Rewilding Europe is delighted to welcome the BioRestore project to the European Rewilding Network (ERN). The addition of this innovative French project, which focuses on the restoration of marine fish populations, takes the number of pan-European network members to 68 (including Rewilding Europe’s eight operational areas).
The BioRestore project is managed by Ecocean, a French company which specialises in developing and implementing new techniques and tools for the restoration and sustainable use of marine ecosystems. Started in 2012, it involves restocking wild fish populations – which may be threatened by factors such as overfishing, costal artificialization or pollution – through an innovative, scientifically validated, three-stage method based on the lifecycle of coastal fish. The video below illustrates the process.
“Ecocean has been committed to rewilding marine fish populations since 2003,” says company CEO and founder Gilles Lecaillon. “The development of our unique restocking process has given us experience with a wide range of tropical and Mediterranean fish species. We are thrilled to be joining the ERN and the prospect of exchanging knowledge and expertise with fellow members.”
The BioRestore process enhances the survival rate of juvenile fish, which may suffer mortality rates of up to 99% as they grow in the wild. Post-larval fish are initially captured by local fishermen using Ecocean CARE light traps. These are then raised in land-based fish farms, where their mortality rates are far much lower than in the wild (as low as 5%). They are then released back into the ocean at appropriate sites once they have reached a suitable size (typically 6 – 8 cm).
“The juvenile fish are given a ‘boost’ at a crucial stage of their life,” explains Lecaillon. “Apart from the nursery phase, where high mortality rates are avoided, the entire life of these fish will be spent in nature without any DNA modification.”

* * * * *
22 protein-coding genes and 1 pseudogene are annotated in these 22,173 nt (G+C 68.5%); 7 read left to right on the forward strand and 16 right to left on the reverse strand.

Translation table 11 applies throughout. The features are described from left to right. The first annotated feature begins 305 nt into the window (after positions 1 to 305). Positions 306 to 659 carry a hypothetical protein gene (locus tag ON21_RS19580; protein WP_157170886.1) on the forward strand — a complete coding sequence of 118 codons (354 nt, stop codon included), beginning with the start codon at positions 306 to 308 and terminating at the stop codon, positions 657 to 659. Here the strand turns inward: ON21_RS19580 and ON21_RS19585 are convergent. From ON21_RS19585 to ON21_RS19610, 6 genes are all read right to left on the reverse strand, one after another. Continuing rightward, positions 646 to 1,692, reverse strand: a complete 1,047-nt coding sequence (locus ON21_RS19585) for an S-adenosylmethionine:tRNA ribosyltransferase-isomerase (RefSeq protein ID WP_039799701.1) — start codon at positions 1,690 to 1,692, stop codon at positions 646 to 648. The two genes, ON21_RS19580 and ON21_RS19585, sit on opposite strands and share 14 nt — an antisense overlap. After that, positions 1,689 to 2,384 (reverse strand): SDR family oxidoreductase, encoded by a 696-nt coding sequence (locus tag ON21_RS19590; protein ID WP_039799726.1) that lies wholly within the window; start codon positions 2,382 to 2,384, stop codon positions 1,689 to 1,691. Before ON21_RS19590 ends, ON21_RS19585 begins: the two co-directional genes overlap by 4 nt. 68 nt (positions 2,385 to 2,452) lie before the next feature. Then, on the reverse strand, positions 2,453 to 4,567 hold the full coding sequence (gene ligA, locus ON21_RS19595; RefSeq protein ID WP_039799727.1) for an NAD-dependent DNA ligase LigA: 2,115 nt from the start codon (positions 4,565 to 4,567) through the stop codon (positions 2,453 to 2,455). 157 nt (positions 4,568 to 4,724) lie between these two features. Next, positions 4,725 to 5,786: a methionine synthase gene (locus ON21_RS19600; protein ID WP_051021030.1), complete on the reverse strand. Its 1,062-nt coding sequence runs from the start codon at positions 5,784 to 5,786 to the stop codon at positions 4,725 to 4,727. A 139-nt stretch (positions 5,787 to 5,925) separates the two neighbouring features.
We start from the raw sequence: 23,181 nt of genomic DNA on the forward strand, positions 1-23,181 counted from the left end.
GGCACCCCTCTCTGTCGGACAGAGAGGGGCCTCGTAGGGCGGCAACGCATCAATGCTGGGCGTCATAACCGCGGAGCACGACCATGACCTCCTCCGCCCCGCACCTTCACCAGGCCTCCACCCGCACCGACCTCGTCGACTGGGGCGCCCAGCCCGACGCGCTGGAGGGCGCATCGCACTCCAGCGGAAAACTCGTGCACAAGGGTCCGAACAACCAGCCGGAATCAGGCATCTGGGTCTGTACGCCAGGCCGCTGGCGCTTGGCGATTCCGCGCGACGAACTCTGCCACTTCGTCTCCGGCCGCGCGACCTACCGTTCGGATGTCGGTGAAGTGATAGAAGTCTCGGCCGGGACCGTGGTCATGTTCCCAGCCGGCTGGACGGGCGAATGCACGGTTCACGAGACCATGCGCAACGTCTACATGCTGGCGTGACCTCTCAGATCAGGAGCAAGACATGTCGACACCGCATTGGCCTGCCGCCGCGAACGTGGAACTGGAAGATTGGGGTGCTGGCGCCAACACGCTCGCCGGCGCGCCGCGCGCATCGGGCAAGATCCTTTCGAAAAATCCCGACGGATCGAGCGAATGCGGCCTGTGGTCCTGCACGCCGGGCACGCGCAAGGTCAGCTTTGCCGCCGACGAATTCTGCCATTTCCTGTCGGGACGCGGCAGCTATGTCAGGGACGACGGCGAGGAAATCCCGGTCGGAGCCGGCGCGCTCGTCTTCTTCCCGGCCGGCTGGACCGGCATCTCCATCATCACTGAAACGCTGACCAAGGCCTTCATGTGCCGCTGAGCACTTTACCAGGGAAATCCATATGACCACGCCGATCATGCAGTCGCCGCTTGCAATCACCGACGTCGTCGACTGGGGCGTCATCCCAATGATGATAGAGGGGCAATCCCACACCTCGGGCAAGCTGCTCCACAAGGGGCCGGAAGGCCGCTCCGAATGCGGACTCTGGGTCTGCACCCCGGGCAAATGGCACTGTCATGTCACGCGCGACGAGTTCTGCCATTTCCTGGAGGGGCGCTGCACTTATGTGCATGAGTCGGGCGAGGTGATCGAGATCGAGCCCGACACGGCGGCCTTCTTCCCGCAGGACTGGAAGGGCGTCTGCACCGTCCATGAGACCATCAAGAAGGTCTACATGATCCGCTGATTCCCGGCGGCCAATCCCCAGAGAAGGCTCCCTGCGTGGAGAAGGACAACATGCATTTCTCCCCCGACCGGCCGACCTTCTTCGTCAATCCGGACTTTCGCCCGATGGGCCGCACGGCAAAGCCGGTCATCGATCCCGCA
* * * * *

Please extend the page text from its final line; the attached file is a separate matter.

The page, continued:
The patented BioRestore process has already seen 85 different fish species collected at three sites in the French Mediterranean. With nursery farms in Marseilles and Toulon, thousands of fish have subsequently been released back into the wild each year.
“Our eventual aim is to provide a universal tool that can protect juvenile fish from damaged marine areas and thereby boost the resilience of fish populations in the face of various threats,” says Lecaillon. “Going forwards, we want to extend the use of this tool to more locations, specifically targeting endangered species, such as groupers, and working to enhance recruitment from within them.”
Scaling up rewilding
Rewilding Europe is part of a burgeoning pan-European rewilding movement which has seen many impressive and inspiring initiatives develop over recent years. With rewilding-related projects continuing to multiply and flourish across the continent, the objective of the ERN is to connect, support and strengthen them.
The ERN has displayed impressive growth since its launch at the WILD10, the World Wilderness Congress in Salamanca in October 2013. It operates on a stronger together philosophy, promoting rewilding as a conservation approach. Members meet regularly – usually via webinar – to share knowledge, insight and examples of best practice.
Rewilding Europe extends a warm welcome to all rewilding initiatives and encourages them to apply for membership of the ERN. Please view this page for more information on application.